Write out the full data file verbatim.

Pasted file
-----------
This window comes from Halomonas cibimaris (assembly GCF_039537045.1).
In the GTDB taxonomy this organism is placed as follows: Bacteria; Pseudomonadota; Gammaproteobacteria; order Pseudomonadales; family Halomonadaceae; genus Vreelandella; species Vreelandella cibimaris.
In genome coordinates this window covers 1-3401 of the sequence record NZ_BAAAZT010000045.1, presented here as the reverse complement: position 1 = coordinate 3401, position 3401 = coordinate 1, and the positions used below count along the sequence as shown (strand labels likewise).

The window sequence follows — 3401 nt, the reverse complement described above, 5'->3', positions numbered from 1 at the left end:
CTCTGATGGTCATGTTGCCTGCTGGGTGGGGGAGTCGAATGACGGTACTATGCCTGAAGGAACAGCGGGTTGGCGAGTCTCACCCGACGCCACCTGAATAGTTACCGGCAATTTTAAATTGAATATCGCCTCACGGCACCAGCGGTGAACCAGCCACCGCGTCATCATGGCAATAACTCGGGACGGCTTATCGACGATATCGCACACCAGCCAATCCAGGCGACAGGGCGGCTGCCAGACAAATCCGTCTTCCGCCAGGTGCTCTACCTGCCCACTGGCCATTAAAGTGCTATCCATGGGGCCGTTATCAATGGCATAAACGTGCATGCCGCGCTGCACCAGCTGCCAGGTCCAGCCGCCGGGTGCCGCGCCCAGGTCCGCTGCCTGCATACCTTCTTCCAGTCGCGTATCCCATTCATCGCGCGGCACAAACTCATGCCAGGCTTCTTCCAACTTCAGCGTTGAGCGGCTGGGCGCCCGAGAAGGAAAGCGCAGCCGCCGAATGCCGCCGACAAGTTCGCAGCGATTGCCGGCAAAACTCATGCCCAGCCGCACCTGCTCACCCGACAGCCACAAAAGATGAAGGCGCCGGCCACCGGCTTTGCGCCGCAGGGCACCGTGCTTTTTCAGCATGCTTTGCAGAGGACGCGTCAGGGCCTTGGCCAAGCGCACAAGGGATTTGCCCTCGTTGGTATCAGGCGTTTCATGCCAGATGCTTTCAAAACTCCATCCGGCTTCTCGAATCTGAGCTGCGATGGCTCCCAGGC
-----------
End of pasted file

This window comes from Halomonas cibimaris (assembly GCF_039537045.1).
In the GTDB taxonomy this organism is placed as follows: Bacteria; Pseudomonadota; Gammaproteobacteria; order Pseudomonadales; family Halomonadaceae; genus Vreelandella; species Vreelandella cibimaris.
In genome coordinates this window covers 1-3401 of the sequence record NZ_BAAAZT010000045.1, presented here as the reverse complement: position 1 = coordinate 3401, position 3401 = coordinate 1, and the positions used below count along the sequence as shown (strand labels likewise).

The window sequence follows — 3401 nt, the reverse complement described above, 5'->3', positions numbered from 1 at the left end:
CTCTGATGGTCATGTTGCCTGCTGGGTGGGGGAGTCGAATGACGGTACTATGCCTGAAGGAACAGCGGGTTGGCGAGTCTCACCCGACGCCACCTGAATAGTTACCGGCAATTTTAAATTGAATATCGCCTCACGGCACCAGCGGTGAACCAGCCACCGCGTCATCATGGCAATAACTCGGGACGGCTTATCGACGATATCGCACACCAGCCAATCCAGGCGACAGGGCGGCTGCCAGACAAATCCGTCTTCCGCCAGGTGCTCTACCTGCCCACTGGCCATTAAAGTGCTATCCATGGGGCCGTTATCAATGGCATAAACGTGCATGCCGCGCTGCACCAGCTGCCAGGTCCAGCCGCCGGGTGCCGCGCCCAGGTCCGCTGCCTGCATACCTTCTTCCAGTCGCGTATCCCATTCATCGCGCGGCACAAACTCATGCCAGGCTTCTTCCAACTTCAGCGTTGAGCGGCTGGGCGCCCGAGAAGGAAAGCGCAGCCGCCGAATGCCGCCGACAAGTTCGCAGCGATTGCCGGCAAAACTCATGCCCAGCCGCACCTGCTCACCCGACAGCCACAAAAGATGAAGGCGCCGGCCACCGGCTTTGCGCCGCAGGGCACCGTGCTTTTTCAGCATGCTTTGCAGAGGACGCGTCAGGGCCTTGGCCAAGCGCACAAGGGATTTGCCCTCGTTGGTATCAGGCGTTTCATGCCAGATGCTTTCAAAACTCCATCCGGCTTCTCGAATCTGAGCTGCGATGGCTCCCAGGC